Year : 2012 | Volume
: 3 | Issue : 4 | Page : 122--124
CTRI - Clicking to greater transparency and accountability
AVP and Head Regulatory Affairs, Reliance Life Sciences Pvt. Ltd., Dhirubhai Ambani Life Sciences Centre, Rabale, Navi Mumbai, India
Reliance Life Sciences Pvt. Ltd, Dhirubhai Ambani Life Sciences Centre, Rabale, Navi Mumbai 400 701, Maharashtra
A clinical trial registry (CTR) is an official platform for registering a clinical trial (CT) with an objective of providing increased transparency and access to CTs to the public at large. Clinical Trials Registry - India (CTRI) is a free online public record system for registration of CTs being conducted in India. The vision of the CTRI is to ensure that every CT conducted in the region is prospectively registered with full disclosure of the trial data set items. With more number of CTs being conducted in the country, with a large number being global multicentre trials, it is binding on the industry/investigators/sponsor to comply with the requirements laid down. While there are pros and cons, there is enough scope for improvement of CTRI.
|How to cite this article:|
George B. CTRI - Clicking to greater transparency and accountability.Perspect Clin Res 2012;3:122-124
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George B. CTRI - Clicking to greater transparency and accountability. Perspect Clin Res [serial online] 2012 [cited 2022 May 17 ];3:122-124
Available from: https://www.picronline.org/text.asp?2012/3/4/122/103592
Clinical Trial Registry - An International Perspective
The United States (US) was one of the first countries to start off with CTR when the ClinicalTrials.gov was established by Section 113 of the Food and Drug Administration Modernization Act of 1997 (FDAMA 113). It was launched by the National Institutes of Health in February 2000 (http://clinicaltrials.gov/). The European Union (EU) CT database, EudraCT was set up on 1 st May 2004. The EU CTR website (https://www.clinicaltrialsregister.eu) was however, launched later by the European Medicine Agency (EMA) on 22 nd March 2011. In September 2004, the International Committee of Medical Journal Editors (ICJME) issued a statement regarding CT registration.  The ICMJE announced a new policy to reduce potential misrepresentation of CT results in publications. As per the ICMJE policy it required mandatory registration of CTs before enrollment of the first patient as a precondition for consideration for publication. Further, the statement also specifies particular data that must be provided by the sponsor to an acceptable registry.  Globally, a strong need was felt to make CT information more widely available with the registration process being standardized. In 2005, World Health Organization (WHO) took the lead to establish the International CTR platform (ICTRP), a one stop search portal ( http://www.who.int/ictrp/en/) for identification of trials fed from existing CTRs that meet standard criteria for the exchange of essential trial data (20 key item details) before enrollment of the first patient. Apart from US and EU, the other countries which have CTR include Africa ( http://www.pactr.org/ ) Australia ( http://www.anzctr.org.au ), Brazil ( http://www.ensaiosclinicos.gov.br ), Canada, China ( http://www.chictr.org ), Cuba (http://registroclinico.sld.cu), Germany (http://www.drks.de), India ( http://www.ctri.nic.in ), Iran ( http://www.irct.ir), Japan ( http://umin.ac.jp ), South Africa ( http://www.sanctr.gov.za/ ), South Korea ( http://ncrc.cdc.go.kr/cris/index.jsp ), Sri Lanka ( http://www.slctr.lk/ ), Netherlands ( http://www.trialregister.nl/trialreg/index.asp ), New Zealand ( http://www.anzctr.org.au ) etc. The primary registers are WHO -selected ones which are managed by not-for-profit entities who accept registrations for any interventional trials, delete duplicate entries from their own register, and provide data directly to the WHO.  Another search portal is the IFPMA CT portal (http://clinicaltrials.ifpma.org), which has been initiated by the pharmaceutical industry for providing convenient "one-stop-shop" for published CT information.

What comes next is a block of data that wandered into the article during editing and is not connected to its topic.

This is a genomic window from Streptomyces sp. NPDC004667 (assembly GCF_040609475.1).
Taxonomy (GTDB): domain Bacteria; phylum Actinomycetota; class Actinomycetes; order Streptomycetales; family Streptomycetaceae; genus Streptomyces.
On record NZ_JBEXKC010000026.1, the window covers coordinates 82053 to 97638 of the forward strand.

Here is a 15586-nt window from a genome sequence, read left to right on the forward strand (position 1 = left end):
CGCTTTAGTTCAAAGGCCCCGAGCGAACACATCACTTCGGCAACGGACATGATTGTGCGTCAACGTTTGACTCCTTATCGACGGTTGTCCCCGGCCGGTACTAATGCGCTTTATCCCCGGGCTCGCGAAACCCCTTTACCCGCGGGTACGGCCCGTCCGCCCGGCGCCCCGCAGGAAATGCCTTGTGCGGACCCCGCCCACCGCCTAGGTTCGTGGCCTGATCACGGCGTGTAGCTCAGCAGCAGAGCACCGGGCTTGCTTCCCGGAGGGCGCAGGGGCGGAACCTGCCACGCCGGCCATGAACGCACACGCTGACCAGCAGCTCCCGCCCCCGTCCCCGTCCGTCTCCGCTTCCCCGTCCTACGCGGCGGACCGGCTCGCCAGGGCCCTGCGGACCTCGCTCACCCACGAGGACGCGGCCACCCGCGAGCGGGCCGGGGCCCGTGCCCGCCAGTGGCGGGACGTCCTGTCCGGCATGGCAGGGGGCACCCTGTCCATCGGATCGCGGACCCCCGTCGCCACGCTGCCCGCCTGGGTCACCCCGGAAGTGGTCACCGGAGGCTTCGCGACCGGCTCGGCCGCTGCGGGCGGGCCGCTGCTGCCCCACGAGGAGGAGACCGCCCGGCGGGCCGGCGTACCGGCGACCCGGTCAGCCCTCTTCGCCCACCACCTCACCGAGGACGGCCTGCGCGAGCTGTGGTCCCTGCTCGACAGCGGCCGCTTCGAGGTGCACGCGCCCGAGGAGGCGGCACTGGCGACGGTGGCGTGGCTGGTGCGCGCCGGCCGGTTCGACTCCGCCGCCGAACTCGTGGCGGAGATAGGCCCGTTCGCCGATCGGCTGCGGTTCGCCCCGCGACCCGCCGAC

Clinical Trials Registry - India